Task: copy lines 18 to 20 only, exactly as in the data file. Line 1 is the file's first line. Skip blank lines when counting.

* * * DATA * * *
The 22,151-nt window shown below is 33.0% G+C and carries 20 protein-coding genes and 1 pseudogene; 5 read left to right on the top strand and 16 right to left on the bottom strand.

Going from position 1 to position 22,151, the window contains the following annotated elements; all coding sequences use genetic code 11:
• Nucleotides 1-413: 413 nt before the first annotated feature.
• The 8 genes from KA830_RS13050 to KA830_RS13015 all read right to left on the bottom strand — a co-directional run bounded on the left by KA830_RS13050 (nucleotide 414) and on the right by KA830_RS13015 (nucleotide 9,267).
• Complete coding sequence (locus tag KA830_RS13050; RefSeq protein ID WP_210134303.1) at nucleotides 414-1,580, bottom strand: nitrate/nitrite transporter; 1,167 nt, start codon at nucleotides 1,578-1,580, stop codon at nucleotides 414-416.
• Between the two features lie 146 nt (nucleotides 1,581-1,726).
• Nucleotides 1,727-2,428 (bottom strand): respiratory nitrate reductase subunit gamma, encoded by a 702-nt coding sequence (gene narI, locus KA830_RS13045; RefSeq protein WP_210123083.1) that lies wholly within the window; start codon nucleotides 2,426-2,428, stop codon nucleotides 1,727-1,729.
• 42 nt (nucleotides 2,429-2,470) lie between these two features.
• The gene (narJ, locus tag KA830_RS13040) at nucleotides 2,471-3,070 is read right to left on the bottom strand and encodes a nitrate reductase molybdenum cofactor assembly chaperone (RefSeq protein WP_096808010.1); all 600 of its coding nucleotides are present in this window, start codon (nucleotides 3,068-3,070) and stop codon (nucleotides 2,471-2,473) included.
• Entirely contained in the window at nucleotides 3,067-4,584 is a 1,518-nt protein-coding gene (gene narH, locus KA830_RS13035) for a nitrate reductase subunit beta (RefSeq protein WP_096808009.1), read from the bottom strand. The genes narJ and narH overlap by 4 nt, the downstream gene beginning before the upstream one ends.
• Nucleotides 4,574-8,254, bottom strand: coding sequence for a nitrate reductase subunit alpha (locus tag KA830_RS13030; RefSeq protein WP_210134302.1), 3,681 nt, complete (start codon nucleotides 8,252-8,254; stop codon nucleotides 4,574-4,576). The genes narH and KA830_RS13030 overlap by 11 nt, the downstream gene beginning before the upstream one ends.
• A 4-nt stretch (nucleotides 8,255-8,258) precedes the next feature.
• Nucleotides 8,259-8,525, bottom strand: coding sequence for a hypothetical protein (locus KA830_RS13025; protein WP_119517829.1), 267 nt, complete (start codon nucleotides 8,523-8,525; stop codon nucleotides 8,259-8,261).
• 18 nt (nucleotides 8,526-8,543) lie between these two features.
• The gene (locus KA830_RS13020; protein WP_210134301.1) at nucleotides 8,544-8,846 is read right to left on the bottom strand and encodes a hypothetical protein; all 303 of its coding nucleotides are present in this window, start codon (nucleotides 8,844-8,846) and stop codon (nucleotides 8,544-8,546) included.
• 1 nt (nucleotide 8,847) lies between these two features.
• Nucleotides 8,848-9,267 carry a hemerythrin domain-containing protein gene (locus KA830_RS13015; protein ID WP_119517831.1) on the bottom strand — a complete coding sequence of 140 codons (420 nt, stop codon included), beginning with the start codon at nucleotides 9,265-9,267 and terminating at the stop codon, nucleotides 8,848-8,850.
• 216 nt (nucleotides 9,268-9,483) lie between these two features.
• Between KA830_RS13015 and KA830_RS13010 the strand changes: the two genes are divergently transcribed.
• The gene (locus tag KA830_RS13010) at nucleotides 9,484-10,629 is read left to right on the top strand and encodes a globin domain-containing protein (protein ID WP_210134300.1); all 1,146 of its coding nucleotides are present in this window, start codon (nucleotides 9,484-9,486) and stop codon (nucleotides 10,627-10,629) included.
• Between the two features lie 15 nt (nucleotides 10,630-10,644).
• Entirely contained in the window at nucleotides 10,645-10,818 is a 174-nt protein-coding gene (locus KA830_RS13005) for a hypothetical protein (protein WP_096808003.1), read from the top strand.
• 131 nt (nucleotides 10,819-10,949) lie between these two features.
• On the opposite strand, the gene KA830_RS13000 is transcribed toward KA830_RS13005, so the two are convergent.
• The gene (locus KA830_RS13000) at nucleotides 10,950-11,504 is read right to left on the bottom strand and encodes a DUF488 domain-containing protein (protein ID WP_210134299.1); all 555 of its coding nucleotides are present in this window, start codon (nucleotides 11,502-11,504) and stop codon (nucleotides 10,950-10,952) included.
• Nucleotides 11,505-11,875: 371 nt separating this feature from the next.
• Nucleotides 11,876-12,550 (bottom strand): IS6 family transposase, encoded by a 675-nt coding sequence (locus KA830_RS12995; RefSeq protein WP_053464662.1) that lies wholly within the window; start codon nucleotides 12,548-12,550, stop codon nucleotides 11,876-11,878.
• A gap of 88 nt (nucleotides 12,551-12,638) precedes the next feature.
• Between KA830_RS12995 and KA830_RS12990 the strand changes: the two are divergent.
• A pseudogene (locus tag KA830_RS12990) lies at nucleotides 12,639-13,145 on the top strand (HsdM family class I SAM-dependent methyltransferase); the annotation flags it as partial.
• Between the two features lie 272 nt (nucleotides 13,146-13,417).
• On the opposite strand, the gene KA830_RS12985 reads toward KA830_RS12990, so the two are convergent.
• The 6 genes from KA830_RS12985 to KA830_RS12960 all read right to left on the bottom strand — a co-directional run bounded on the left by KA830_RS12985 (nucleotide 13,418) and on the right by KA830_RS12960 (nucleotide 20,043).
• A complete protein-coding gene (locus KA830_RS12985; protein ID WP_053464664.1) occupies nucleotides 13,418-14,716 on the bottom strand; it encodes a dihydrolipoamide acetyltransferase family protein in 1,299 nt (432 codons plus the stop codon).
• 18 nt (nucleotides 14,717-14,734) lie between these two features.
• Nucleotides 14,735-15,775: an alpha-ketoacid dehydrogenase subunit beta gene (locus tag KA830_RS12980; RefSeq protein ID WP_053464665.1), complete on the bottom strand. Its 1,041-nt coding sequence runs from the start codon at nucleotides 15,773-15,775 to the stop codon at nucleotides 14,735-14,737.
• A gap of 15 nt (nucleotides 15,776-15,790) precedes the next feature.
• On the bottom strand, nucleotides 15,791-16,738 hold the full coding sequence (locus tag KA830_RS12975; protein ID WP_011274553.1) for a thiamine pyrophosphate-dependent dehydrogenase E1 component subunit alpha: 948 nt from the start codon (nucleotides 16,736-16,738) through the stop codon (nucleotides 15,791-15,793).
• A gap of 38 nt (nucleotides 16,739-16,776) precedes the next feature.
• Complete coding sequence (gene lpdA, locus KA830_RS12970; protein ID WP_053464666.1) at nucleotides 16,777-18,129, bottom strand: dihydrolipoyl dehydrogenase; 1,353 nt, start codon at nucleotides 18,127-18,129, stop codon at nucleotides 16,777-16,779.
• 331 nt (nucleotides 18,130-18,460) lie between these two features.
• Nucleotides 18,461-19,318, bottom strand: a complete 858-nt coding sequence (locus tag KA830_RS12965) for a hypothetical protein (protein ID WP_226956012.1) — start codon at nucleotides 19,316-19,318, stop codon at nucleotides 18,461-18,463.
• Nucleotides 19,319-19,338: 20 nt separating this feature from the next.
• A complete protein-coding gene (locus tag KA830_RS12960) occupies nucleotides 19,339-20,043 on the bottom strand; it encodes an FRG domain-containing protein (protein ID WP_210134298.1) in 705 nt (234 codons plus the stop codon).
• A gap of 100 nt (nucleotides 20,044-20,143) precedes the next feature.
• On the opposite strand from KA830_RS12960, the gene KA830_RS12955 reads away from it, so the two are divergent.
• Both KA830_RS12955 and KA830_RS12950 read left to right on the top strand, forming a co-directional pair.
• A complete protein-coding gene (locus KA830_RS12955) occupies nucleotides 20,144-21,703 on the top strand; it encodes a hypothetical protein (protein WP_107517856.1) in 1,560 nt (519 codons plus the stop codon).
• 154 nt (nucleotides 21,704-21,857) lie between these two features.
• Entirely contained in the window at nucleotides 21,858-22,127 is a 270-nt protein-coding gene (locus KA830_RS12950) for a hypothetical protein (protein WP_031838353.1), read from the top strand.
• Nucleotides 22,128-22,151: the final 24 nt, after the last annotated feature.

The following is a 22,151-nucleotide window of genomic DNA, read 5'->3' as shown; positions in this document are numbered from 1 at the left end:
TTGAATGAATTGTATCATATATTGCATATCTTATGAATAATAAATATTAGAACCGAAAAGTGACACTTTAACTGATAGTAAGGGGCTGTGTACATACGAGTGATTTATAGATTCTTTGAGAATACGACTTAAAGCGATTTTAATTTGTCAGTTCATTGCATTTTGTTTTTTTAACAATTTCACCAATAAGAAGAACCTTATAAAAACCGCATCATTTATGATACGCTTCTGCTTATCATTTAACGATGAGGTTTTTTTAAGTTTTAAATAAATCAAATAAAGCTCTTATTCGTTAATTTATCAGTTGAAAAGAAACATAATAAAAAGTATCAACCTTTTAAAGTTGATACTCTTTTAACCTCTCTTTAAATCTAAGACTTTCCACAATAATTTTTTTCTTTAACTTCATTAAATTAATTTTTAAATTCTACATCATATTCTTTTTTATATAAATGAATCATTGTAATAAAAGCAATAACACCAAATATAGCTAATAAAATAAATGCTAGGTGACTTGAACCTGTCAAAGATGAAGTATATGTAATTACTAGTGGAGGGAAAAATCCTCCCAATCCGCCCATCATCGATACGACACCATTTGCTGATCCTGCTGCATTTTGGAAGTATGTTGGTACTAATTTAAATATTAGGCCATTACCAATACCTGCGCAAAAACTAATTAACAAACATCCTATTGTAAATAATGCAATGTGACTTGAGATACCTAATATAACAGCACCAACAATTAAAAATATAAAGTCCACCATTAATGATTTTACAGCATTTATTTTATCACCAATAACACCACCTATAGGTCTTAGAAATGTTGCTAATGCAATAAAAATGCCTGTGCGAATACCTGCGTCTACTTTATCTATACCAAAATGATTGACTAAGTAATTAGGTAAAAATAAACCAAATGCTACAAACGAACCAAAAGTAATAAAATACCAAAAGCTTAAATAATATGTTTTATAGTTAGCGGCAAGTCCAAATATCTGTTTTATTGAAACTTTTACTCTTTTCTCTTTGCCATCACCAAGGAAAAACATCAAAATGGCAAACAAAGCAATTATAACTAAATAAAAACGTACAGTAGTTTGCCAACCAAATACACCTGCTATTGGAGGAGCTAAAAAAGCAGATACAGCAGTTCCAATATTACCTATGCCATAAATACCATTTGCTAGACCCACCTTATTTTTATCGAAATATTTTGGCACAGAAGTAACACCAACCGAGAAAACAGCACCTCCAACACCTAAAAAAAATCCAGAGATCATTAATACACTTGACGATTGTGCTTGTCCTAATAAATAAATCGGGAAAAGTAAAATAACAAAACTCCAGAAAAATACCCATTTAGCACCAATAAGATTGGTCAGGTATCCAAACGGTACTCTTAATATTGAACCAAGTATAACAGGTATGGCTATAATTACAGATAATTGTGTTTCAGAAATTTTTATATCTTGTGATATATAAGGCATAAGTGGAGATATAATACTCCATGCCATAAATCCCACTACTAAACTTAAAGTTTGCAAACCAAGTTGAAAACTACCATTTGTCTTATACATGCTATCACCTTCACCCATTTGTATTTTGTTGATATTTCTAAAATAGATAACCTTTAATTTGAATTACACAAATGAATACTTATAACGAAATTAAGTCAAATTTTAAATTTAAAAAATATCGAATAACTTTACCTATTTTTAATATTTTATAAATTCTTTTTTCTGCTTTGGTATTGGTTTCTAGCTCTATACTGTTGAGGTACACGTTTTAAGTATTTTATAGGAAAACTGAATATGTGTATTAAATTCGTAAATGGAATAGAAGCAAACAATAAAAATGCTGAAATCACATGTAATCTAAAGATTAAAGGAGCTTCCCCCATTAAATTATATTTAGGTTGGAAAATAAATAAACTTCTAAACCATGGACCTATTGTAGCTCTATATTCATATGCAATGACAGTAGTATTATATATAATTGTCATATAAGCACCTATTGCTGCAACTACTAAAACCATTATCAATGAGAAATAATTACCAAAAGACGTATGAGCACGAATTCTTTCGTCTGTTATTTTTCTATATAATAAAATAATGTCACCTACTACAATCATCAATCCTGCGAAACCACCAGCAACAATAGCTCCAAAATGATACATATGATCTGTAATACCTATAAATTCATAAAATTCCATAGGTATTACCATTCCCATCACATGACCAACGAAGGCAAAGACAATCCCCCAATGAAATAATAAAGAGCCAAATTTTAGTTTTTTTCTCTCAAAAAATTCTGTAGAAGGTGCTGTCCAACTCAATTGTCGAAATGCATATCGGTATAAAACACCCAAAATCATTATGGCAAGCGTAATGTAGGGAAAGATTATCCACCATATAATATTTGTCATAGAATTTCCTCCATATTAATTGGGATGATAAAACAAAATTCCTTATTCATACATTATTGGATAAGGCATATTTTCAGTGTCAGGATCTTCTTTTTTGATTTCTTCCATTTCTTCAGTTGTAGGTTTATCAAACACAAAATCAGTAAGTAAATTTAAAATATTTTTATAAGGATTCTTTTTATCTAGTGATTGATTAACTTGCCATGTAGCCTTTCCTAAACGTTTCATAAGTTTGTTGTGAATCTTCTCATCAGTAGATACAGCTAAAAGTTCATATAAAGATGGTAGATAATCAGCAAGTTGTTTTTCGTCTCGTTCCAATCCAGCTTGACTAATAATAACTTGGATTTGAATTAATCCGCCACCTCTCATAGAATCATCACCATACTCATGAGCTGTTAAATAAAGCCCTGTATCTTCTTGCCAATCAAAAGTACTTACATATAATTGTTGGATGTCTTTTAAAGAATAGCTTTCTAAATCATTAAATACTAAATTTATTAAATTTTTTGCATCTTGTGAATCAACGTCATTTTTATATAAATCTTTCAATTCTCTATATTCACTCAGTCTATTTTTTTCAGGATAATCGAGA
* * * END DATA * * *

• 216 nt (nucleotides 9,268-9,483) lie between these two features.
• Between KA830_RS13015 and KA830_RS13010 the strand changes: the two genes are divergently transcribed.
• The gene (locus tag KA830_RS13010) at nucleotides 9,484-10,629 is read left to right on the top strand and encodes a globin domain-containing protein (protein ID WP_210134300.1); all 1,146 of its coding nucleotides are present in this window, start codon (nucleotides 9,484-9,486) and stop codon (nucleotides 10,627-10,629) included.